FIG. 9 illustrates a polarimetric delay line with a fiber collimator of an alternative embodiment of the present invention.

FIG. 10 illustrates an all-fiber version of the polarimetric delay line of an alternative embodiment of the present invention.

DETAILED DESCRIPTION OF PREFERRED EMBODIMENTS

Preferred embodiments of the present invention are now described with reference to Figures where like reference numbers indicate identical or functionally similar elements and the left most digit of each reference number corresponds to the Figure in which the reference number is first used.

FIG. 1 illustrates a low noise optical storage system 100 of a preferred embodiment of the present invention, which utilizes a flying optical head technology (not illustrated) (e.g., optically-assisted Winchester (OAW) disk drives, as discussed in U.S. application Ser. No. 08/745,095, Jeffrey P. Wilde, et al., entitled “Optical System and Method Using Optical Fibers For Storage And Retrieval Of Information”, which, as previously mentioned, is incorporated by reference in its entirety herein, to read polarized signals from a magneto-optical (MO) media. The system 100 includes a multimode laser 110, a leaky beam splitter (LBS) 120, a first half-wave plate (HWP1) 130, a second half-wave plate (HWP2) 177, a first quarter wave plate (QWP1) 185, a second quarter wave plate (QWP2) 114, a polarimetric delay line (PDL) 160, a plurality of polarization-maintaining (PM) fibers 180, a plurality of magneto-optical (MO) media 190 and a differential detection module 116. To avoid unneeded complexity, only one PM fiber 180 and one MO medium 190 will be illustrated and primarily discussed. One skilled in the art will recognize that the same principles that apply to one PM fiber 180 and one MO medium 190 applies to the multiple PM fibers 180 and multiple MO medium 190. In addition, one skilled in the art will recognize that the same principles, which apply to a preferred embodiment, also will apply to alternative embodiments, such as a fiber optic current sensor, where laser noise also must be minimized.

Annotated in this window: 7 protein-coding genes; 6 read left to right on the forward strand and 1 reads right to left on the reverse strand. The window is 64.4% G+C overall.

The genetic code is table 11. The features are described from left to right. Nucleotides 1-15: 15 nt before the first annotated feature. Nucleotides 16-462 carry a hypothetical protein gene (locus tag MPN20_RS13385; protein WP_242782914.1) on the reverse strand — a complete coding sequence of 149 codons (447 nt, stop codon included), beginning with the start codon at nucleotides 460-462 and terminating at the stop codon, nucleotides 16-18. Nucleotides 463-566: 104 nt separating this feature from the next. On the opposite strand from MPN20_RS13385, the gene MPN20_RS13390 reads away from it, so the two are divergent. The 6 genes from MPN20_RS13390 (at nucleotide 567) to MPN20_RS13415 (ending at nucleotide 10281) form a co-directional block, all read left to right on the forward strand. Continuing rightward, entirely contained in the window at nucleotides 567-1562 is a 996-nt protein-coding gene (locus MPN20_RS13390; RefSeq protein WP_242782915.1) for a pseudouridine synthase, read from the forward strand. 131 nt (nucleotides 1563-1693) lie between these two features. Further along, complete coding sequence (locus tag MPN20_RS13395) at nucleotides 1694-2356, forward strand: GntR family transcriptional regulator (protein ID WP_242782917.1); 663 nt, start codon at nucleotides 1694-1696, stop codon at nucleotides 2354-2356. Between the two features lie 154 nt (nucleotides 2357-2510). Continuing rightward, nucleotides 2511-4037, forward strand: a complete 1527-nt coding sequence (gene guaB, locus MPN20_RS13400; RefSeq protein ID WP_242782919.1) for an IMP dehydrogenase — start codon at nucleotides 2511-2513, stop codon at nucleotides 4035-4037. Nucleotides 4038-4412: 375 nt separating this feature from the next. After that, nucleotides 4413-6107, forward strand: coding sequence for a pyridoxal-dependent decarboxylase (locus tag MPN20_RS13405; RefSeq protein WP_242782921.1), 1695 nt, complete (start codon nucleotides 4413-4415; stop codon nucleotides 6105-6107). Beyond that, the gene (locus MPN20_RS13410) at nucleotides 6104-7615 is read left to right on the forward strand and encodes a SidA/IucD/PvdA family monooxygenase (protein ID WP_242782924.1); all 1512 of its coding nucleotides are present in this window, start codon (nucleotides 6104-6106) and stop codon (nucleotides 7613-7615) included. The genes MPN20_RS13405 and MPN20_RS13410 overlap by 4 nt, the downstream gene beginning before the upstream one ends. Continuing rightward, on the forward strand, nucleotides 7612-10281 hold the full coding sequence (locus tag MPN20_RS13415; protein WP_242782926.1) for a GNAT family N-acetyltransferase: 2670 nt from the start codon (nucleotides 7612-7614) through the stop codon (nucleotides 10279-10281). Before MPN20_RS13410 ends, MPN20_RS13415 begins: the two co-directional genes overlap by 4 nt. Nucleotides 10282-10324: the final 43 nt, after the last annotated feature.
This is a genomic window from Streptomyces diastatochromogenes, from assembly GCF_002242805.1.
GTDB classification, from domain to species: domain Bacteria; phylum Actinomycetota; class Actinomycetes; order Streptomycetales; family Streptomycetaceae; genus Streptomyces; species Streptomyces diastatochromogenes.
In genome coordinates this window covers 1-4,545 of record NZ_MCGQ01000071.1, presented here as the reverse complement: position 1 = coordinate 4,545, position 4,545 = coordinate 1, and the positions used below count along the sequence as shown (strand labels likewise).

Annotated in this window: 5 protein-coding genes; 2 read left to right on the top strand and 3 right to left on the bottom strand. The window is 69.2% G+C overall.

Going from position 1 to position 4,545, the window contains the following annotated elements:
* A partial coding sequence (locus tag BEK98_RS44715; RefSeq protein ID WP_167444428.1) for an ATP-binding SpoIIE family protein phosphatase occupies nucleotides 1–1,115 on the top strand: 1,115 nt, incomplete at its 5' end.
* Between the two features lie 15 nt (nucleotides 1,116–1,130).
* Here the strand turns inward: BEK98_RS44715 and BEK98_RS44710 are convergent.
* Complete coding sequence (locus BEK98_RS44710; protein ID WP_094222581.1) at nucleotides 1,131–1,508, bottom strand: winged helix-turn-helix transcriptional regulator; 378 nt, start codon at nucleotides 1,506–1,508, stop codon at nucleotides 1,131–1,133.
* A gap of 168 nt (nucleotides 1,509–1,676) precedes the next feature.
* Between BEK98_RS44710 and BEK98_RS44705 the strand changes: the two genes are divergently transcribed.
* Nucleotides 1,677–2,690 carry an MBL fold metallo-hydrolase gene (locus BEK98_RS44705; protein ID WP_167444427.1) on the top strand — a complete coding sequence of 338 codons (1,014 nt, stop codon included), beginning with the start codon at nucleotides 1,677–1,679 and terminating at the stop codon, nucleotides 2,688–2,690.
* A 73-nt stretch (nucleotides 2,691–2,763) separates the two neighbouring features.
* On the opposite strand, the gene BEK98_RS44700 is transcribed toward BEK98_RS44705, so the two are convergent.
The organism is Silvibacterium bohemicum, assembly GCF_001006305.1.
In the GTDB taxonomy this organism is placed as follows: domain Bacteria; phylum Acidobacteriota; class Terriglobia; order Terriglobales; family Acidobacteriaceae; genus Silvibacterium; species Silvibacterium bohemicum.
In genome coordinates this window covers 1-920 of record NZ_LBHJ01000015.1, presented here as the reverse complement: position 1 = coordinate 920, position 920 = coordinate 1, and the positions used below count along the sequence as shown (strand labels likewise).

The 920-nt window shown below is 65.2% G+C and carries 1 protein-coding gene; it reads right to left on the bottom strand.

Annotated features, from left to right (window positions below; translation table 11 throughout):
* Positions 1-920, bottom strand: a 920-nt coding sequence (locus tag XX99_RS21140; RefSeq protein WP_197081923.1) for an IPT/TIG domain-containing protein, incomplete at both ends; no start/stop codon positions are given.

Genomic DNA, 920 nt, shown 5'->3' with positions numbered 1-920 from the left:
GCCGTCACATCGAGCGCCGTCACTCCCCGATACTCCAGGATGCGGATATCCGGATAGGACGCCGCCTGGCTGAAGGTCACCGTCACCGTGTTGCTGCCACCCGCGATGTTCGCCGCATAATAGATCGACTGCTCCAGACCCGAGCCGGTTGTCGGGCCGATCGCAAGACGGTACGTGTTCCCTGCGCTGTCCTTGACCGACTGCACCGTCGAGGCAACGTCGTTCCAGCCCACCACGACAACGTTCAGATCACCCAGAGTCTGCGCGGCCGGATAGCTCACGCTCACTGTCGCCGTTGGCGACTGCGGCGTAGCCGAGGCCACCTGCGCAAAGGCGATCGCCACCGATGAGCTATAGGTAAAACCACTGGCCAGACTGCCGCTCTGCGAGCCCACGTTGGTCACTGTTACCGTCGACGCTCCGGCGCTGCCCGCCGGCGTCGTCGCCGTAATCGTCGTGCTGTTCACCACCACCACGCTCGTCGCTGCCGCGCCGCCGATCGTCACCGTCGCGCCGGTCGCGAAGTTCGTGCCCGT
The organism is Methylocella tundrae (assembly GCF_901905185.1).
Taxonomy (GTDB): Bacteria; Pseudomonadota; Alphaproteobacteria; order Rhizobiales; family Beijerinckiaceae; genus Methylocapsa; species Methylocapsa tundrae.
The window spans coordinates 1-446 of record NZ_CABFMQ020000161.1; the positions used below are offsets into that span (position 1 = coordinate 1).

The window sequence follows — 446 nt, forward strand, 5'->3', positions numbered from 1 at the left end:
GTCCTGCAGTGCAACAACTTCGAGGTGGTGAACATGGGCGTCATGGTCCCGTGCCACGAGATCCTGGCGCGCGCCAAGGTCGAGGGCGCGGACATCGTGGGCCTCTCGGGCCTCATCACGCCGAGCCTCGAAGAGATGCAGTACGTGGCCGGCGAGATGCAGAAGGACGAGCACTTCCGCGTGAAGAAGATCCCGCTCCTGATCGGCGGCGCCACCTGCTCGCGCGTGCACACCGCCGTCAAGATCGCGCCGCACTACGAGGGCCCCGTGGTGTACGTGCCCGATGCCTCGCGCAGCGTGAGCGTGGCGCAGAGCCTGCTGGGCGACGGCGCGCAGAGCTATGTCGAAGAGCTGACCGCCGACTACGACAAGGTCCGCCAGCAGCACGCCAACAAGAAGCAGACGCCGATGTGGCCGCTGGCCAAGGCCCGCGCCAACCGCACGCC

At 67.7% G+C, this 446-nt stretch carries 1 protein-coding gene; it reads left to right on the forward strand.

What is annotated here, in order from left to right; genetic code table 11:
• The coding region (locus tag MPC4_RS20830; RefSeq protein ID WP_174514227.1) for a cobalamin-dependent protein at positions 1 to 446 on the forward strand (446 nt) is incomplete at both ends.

As illustrated in FIG. 2, the multimode laser 110, which in a preferred embodiment is a Fabry-Perot (FP) laser diode, generates multiple pulsed longitudinal modes (main light signal), which carry the magneto-optical (MO) signal from the MO medium 190 to the differential detection module 116, at a certain pulse frequency (e.g., typically 300-500 MHz). The LBS 120, which is coupled to the multimode laser 110, receives the main outgoing p-polarized light beam from the laser 110 and transmits most of this p-polarized light (e.g., approximately 80%) of the main light signal along a forward path toward the PDL 160 and the MO medium 190.